Scientists at the Massachusetts General Hospital in Boston have created a bioengineered kidney that can be transplanted back into a rat, where it begins making urine. Nature Medicine takes a look at how growing organs in the laboratory might someday be the solution to help people with end-organ failure.
One of the major problems in making a bioengineered organ is that it must have the correct architecture. In order to provide this, the first step in the new method was to take healthy kidneys from rats and remove all the cells while keeping the extracellular matrix, thus providing a scaffold in which new cells can grow. These scaffolds were then seeded with cells and transferred to a whole organ bioreactor where they received proper nutrients. These rudimentary kidneys were then transplanted and were able to recapitulate basic kidney function such as producing urine.
This method, if scaled up and successful in humans has an added advantage in regards to organ rejection.
Approximately 100,000 individuals in the United States currently await kidney transplantation, and 400,000 individuals live with end-stage kidney disease requiring hemodialysis. The creation of a transplantable graft to permanently replace kidney function would address donor organ shortage and the morbidity associated with immunosuppression. Such a bioengineered graft must have the kidney’s architecture and function and permit perfusion, filtration, secretion, absorption and drainage of urine. We decellularized rat, porcine and human kidneys by detergent perfusion, yielding acellular scaffolds with vascular, cortical and medullary architecture, a collecting system and ureters. To regenerate functional tissue, we seeded rat kidney scaffolds with epithelial and endothelial cells and perfused these cell-seeded constructs in a whole-organ bioreactor. The resulting grafts produced rudimentary urine in vitro when perfused through their intrinsic vascular bed. When transplanted in an orthotopic position in rat, the grafts were perfused by the recipient’s circulation and produced urine through the ureteral conduit in vivo.Song, J., Guyette, J., Gilpin, S., Gonzalez, G., Vacanti, J., & Ott, H. (2013). Regeneration and experimental orthotopic transplantation of a bioengineered kidney. Nature Medicine, 19(5), 646-651. doi:10.1038/nm.3154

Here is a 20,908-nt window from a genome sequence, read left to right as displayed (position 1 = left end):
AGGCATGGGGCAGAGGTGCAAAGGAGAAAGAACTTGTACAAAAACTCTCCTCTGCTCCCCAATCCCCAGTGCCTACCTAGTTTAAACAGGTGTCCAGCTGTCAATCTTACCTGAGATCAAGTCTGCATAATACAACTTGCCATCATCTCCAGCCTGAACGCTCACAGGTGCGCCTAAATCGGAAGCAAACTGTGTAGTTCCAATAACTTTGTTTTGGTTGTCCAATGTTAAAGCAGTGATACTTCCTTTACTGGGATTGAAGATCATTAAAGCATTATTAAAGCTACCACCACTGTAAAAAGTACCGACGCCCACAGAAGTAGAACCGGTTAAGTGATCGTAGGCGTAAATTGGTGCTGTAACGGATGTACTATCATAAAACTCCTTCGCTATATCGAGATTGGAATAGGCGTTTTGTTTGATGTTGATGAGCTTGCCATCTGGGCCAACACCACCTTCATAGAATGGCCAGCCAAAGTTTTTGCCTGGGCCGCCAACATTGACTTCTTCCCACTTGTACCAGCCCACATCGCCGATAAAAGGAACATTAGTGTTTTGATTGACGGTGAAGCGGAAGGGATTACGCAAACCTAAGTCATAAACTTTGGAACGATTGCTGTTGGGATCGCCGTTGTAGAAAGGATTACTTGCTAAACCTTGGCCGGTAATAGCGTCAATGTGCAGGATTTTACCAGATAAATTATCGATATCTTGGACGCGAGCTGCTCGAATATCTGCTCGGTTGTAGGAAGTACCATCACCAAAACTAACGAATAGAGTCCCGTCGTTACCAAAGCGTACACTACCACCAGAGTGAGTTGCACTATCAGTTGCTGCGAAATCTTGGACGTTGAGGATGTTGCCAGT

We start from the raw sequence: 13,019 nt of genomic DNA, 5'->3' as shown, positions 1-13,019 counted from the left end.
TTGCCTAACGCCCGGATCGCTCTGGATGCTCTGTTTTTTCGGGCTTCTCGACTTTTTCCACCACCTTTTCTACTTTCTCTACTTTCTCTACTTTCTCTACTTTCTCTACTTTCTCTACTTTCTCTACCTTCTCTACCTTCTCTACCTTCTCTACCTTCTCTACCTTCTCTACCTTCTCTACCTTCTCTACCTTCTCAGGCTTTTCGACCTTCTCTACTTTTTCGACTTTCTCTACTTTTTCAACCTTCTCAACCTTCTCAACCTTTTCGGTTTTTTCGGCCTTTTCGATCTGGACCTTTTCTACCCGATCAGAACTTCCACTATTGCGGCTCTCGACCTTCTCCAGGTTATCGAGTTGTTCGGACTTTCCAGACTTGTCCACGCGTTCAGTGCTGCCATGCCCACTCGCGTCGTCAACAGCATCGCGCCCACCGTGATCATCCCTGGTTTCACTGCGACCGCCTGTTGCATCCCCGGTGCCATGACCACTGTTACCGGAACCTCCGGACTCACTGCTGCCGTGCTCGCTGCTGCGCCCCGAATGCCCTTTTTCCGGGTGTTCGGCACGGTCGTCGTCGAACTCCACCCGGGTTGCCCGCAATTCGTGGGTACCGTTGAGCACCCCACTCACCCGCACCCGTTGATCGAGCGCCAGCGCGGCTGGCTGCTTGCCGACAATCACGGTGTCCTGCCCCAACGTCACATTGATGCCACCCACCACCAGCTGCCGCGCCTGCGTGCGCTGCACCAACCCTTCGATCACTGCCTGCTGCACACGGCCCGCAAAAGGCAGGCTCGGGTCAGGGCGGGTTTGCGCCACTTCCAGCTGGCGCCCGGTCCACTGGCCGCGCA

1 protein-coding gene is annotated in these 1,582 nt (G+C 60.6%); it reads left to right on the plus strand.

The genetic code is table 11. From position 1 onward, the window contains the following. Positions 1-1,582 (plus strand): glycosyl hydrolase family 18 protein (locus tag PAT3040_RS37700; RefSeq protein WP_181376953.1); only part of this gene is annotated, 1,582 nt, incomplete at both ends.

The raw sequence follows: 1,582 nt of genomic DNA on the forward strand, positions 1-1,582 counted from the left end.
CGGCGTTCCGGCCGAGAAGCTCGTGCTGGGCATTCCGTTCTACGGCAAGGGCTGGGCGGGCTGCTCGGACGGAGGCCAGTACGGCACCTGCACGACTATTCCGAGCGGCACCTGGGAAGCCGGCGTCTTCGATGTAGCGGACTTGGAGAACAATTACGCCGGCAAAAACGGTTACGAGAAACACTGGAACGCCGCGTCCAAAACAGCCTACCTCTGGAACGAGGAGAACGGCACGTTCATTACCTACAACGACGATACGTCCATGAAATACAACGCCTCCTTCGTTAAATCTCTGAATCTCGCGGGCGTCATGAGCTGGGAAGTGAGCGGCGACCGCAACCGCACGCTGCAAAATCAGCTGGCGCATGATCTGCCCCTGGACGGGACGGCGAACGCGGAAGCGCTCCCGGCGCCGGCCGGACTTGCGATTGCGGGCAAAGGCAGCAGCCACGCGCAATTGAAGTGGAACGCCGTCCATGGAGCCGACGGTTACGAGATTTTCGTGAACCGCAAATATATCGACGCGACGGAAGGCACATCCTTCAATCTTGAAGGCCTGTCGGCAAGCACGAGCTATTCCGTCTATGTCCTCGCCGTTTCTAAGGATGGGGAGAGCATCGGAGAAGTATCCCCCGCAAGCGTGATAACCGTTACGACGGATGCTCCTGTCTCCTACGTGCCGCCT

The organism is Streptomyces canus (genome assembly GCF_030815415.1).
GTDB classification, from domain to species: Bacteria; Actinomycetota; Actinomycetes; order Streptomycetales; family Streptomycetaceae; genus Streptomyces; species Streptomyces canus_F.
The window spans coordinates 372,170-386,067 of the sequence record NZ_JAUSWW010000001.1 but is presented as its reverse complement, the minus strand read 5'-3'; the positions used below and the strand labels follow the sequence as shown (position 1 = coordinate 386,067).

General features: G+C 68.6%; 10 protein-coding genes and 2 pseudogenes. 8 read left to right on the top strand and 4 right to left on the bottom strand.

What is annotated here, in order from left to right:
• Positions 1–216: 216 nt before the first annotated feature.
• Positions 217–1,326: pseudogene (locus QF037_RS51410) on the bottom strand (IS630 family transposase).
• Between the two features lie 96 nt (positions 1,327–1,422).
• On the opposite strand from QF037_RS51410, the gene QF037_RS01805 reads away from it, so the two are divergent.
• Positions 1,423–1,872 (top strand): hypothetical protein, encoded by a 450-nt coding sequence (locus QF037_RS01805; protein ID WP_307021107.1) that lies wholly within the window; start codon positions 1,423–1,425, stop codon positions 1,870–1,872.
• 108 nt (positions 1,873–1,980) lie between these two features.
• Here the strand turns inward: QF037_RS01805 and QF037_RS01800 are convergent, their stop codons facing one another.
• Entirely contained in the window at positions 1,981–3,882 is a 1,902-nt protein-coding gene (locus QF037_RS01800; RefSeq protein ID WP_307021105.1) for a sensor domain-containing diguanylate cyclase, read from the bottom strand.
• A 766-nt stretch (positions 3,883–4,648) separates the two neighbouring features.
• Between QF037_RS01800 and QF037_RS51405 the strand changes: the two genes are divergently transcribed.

Regeneration and experimental orthotopic transplantation of a bioengineered kidney: https://doi.org/10.1038/nm.3154
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